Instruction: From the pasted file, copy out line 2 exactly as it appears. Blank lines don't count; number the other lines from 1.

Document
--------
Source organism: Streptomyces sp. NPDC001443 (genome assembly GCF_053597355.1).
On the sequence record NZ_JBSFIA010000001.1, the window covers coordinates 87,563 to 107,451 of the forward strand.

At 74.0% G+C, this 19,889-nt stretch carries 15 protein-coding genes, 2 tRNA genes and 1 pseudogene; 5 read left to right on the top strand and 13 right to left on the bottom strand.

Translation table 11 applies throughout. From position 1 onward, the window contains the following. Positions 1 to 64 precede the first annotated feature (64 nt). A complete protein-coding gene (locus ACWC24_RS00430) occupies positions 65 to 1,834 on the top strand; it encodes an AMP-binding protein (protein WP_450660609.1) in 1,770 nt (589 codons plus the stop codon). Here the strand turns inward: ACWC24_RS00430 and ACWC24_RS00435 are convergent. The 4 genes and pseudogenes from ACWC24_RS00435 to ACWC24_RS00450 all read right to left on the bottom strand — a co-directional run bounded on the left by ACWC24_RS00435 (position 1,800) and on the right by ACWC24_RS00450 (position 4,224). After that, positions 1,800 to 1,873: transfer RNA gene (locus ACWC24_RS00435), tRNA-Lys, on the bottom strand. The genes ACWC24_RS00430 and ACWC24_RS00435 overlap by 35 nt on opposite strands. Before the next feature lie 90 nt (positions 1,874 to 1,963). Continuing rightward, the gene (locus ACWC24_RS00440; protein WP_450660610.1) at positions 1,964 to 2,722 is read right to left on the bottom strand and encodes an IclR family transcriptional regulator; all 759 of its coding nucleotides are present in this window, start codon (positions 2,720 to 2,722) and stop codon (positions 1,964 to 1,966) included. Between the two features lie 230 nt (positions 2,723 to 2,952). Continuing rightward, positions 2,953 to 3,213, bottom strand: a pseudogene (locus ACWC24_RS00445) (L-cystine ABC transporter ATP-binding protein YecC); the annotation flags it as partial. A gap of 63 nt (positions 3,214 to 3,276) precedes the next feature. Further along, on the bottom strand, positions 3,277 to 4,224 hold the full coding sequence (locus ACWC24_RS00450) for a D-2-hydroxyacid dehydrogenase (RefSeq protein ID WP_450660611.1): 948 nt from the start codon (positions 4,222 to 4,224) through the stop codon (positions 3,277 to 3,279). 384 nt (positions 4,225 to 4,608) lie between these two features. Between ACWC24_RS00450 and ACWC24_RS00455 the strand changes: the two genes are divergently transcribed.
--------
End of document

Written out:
On the sequence record NZ_JBSFIA010000001.1, the window covers coordinates 87,563 to 107,451 of the forward strand.